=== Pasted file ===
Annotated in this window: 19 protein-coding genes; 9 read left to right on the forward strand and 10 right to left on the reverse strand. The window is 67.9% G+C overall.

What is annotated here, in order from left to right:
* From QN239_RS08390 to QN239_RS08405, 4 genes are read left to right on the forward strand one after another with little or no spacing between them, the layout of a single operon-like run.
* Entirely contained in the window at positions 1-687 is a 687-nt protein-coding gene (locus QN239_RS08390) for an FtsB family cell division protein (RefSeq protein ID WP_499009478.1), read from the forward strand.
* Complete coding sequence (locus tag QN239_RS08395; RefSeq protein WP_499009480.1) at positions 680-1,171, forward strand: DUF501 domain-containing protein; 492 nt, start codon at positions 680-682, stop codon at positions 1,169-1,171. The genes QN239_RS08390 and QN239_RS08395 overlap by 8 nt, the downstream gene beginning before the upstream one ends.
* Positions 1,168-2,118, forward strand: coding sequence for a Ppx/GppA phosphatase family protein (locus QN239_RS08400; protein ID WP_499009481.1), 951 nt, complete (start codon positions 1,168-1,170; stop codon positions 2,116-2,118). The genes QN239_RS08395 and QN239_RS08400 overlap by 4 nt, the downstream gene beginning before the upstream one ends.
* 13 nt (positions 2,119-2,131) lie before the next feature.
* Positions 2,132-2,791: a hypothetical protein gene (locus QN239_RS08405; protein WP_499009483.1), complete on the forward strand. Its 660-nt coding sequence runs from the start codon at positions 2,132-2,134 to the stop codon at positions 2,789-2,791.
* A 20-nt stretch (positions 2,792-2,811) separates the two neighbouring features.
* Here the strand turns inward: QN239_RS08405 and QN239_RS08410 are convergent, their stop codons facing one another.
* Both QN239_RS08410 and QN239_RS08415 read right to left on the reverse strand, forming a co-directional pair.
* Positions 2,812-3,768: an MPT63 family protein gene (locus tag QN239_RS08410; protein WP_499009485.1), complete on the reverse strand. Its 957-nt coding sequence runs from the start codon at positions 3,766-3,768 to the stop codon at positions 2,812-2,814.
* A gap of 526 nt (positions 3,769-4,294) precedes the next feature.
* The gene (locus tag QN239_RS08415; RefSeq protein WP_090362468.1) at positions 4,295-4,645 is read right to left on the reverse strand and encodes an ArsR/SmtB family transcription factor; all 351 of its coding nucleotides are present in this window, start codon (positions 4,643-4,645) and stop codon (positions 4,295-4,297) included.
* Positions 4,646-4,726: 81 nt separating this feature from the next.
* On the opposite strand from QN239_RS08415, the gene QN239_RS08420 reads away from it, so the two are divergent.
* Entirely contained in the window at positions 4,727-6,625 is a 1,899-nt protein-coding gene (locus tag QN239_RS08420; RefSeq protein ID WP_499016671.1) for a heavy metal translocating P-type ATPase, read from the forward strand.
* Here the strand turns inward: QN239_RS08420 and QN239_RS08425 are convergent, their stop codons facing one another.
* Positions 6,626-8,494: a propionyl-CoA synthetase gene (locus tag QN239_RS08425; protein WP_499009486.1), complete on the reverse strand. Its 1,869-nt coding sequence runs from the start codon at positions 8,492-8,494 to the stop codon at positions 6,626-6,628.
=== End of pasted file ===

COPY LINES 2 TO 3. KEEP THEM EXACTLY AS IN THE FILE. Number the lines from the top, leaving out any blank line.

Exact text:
What is annotated here, in order from left to right:
* From QN239_RS08390 to QN239_RS08405, 4 genes are read left to right on the forward strand one after another with little or no spacing between them, the layout of a single operon-like run.